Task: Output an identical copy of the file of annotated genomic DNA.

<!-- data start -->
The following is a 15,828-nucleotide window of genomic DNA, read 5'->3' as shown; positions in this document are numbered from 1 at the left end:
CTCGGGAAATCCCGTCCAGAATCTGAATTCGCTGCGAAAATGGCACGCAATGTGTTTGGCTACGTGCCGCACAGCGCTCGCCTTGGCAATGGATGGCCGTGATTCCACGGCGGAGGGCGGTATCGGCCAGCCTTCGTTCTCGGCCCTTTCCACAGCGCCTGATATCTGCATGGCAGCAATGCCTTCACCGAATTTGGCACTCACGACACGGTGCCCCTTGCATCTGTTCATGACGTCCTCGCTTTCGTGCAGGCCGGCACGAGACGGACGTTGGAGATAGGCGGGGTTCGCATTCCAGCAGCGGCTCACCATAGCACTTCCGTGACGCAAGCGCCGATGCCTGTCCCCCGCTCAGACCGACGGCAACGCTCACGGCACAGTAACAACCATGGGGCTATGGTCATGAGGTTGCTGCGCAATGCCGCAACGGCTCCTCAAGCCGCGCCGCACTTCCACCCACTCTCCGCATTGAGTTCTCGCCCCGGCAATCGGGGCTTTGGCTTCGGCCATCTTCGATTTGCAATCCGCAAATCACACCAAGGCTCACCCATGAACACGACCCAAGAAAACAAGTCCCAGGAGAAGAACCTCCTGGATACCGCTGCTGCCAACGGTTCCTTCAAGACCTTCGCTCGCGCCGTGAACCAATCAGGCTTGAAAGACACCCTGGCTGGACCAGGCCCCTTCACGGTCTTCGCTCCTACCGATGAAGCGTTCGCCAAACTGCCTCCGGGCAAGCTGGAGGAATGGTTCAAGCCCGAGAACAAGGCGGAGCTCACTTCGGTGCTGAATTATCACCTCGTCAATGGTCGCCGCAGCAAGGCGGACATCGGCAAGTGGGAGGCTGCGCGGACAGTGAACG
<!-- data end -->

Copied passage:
The following is a 15,828-nucleotide window of genomic DNA, read 5'->3' as shown; positions in this document are numbered from 1 at the left end:
CTCGGGAAATCCCGTCCAGAATCTGAATTCGCTGCGAAAATGGCACGCAATGTGTTTGGCTACGTGCCGCACAGCGCTCGCCTTGGCAATGGATGGCCGTGATTCCACGGCGGAGGGCGGTATCGGCCAGCCTTCGTTCTCGGCCCTTTCCACAGCGCCTGATATCTGCATGGCAGCAATGCCTTCACCGAATTTGGCACTCACGACACGGTGCCCCTTGCATCTGTTCATGACGTCCTCGCTTTCGTGCAGGCCGGCACGAGACGGACGTTGGAGATAGGCGGGGTTCGCATTCCAGCAGCGGCTCACCATAGCACTTCCGTGACGCAAGCGCCGATGCCTGTCCCCCGCTCAGACCGACGGCAACGCTCACGGCACAGTAACAACCATGGGGCTATGGTCATGAGGTTGCTGCGCAATGCCGCAACGGCTCCTCAAGCCGCGCCGCACTTCCACCCACTCTCCGCATTGAGTTCTCGCCCCGGCAATCGGGGCTTTGGCTTCGGCCATCTTCGATTTGCAATCCGCAAATCACACCAAGGCTCACCCATGAACACGACCCAAGAAAACAAGTCCCAGGAGAAGAACCTCCTGGATACCGCTGCTGCCAACGGTTCCTTCAAGACCTTCGCTCGCGCCGTGAACCAATCAGGCTTGAAAGACACCCTGGCTGGACCAGGCCCCTTCACGGTCTTCGCTCCTACCGATGAAGCGTTCGCCAAACTGCCTCCGGGCAAGCTGGAGGAATGGTTCAAGCCCGAGAACAAGGCGGAGCTCACTTCGGTGCTGAATTATCACCTCGTCAATGGTCGCCGCAGCAAGGCGGACATCGGCAAGTGGGAGGCTGCGCGGACAGTGAACG